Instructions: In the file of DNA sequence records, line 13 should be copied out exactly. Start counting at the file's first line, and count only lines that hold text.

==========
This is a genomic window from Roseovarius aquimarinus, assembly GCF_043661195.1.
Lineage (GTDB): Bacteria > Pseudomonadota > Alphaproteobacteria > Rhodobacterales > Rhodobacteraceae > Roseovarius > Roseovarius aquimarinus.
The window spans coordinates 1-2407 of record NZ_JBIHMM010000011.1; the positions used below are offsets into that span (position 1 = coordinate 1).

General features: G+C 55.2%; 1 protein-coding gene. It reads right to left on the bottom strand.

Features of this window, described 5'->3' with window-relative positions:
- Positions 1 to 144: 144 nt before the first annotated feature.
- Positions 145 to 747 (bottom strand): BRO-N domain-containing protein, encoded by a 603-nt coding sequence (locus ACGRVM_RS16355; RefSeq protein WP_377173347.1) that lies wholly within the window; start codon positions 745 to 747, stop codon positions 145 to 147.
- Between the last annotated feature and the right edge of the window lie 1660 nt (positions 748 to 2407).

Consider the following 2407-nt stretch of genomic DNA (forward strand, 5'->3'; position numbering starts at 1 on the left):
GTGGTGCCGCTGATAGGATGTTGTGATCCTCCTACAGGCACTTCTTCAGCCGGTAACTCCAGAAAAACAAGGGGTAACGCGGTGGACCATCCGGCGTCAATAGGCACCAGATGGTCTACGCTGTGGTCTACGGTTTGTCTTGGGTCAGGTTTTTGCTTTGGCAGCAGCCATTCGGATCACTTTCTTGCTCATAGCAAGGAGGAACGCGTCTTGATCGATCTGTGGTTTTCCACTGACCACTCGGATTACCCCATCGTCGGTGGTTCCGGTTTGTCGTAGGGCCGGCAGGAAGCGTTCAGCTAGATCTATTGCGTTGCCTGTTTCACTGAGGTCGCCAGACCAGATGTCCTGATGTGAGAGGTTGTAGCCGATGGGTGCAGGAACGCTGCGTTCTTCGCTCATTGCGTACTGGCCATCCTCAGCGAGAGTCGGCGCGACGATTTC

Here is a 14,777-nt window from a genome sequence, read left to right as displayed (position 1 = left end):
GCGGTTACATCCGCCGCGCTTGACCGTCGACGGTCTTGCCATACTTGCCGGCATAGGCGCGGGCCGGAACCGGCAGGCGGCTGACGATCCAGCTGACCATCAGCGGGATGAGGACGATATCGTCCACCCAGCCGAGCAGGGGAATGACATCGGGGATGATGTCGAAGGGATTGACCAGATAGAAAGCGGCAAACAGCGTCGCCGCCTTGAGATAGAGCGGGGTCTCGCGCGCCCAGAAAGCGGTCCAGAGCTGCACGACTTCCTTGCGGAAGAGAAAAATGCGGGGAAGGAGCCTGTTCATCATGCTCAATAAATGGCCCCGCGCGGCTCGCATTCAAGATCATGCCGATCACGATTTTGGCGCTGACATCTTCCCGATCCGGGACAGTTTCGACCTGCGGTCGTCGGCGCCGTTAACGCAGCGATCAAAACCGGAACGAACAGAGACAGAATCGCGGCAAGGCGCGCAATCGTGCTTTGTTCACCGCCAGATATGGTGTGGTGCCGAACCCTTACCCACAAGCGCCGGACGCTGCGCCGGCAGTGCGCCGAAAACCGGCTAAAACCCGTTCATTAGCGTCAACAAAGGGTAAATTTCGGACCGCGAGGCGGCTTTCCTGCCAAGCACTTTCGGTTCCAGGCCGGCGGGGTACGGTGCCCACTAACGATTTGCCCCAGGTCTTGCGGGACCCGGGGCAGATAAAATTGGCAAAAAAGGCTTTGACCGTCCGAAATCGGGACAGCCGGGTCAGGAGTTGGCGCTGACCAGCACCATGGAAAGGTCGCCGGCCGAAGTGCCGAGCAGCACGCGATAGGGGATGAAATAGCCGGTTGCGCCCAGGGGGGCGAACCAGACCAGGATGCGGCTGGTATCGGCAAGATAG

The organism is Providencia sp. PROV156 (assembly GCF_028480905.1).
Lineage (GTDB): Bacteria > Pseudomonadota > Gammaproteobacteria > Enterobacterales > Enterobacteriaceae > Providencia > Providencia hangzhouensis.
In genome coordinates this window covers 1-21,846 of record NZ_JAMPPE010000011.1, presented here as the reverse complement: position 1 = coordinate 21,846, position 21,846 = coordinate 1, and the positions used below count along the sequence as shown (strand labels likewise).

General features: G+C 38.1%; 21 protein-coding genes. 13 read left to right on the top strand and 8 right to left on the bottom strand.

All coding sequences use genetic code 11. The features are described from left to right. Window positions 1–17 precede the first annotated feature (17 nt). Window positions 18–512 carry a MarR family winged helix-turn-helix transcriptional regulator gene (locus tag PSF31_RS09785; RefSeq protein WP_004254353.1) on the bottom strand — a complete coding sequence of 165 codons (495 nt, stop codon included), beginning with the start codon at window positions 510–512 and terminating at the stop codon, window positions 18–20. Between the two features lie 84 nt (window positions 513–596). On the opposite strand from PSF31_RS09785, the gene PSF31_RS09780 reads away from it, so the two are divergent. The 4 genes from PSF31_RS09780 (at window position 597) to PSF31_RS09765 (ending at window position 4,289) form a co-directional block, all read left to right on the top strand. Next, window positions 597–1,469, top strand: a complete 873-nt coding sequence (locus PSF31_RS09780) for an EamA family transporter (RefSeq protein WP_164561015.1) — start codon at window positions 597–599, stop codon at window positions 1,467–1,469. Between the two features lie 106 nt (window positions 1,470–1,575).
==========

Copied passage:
The organism is Providencia sp. PROV156 (assembly GCF_028480905.1).